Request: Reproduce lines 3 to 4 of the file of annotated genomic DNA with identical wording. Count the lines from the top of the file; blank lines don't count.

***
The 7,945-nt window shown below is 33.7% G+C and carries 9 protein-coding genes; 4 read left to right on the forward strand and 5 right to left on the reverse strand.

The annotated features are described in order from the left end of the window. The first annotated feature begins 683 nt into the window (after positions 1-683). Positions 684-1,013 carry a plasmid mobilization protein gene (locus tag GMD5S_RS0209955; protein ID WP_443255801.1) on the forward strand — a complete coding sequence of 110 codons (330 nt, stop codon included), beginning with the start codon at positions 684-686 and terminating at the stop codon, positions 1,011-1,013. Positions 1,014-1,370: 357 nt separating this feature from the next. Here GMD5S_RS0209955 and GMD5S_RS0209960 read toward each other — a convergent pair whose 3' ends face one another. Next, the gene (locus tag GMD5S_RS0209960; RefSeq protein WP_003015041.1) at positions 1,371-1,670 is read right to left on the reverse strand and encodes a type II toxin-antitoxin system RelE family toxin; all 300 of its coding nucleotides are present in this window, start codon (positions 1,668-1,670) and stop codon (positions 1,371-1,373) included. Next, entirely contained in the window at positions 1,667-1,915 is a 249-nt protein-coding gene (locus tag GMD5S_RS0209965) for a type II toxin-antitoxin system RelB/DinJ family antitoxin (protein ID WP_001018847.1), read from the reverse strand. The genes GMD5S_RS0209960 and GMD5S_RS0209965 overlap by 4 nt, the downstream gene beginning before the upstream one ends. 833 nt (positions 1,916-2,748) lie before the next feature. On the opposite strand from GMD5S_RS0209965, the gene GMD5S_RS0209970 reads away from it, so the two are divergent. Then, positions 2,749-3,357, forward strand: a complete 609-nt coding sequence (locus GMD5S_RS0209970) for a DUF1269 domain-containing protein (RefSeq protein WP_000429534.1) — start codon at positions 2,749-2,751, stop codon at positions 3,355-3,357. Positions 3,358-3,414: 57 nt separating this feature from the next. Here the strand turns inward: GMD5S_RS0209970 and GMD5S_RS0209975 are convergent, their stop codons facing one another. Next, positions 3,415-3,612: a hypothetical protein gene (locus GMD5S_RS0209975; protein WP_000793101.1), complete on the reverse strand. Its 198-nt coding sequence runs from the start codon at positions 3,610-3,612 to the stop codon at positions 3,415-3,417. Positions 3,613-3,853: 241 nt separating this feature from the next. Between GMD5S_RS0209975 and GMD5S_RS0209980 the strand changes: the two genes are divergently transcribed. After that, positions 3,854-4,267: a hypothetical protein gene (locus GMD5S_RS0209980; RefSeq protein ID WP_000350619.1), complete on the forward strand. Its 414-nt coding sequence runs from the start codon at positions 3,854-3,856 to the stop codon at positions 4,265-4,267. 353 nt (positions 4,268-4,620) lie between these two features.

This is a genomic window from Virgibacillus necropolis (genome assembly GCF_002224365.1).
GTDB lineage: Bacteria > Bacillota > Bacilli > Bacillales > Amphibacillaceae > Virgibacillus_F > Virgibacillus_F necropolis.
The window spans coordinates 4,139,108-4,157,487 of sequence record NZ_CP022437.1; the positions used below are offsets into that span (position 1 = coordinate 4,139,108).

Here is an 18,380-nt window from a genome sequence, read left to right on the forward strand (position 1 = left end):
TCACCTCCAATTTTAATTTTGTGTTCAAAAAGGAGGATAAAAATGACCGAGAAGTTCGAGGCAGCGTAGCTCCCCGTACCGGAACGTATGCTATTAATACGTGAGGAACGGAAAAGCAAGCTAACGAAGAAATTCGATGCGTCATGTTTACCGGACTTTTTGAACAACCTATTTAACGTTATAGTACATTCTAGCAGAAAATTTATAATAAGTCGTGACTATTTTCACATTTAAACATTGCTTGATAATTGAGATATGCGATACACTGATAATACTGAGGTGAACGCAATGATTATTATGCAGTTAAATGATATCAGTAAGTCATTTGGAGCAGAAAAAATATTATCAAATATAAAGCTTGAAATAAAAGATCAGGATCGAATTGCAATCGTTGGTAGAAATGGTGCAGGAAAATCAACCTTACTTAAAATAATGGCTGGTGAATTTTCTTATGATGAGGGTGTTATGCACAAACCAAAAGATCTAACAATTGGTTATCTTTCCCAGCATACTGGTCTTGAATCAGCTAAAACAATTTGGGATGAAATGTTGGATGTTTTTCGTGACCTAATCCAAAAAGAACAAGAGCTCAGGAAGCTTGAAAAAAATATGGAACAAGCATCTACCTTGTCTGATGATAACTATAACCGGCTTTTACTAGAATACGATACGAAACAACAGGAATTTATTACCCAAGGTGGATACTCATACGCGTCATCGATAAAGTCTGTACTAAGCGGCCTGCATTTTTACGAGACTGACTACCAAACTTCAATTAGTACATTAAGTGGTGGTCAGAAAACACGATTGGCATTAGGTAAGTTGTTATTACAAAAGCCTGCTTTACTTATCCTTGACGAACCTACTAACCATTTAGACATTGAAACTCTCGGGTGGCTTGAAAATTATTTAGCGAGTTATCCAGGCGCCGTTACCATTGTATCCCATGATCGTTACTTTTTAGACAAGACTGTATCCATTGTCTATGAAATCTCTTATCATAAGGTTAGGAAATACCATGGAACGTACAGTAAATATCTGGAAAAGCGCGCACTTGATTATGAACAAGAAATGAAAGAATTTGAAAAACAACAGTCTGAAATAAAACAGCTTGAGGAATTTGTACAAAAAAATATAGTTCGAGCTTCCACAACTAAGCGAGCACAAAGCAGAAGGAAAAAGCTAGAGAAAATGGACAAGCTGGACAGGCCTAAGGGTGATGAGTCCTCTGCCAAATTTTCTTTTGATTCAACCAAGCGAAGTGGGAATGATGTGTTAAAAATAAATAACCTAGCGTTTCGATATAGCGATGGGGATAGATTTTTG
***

This is a genomic window from Virgibacillus necropolis (genome assembly GCF_002224365.1).
GTDB lineage: Bacteria > Bacillota > Bacilli > Bacillales > Amphibacillaceae > Virgibacillus_F > Virgibacillus_F necropolis.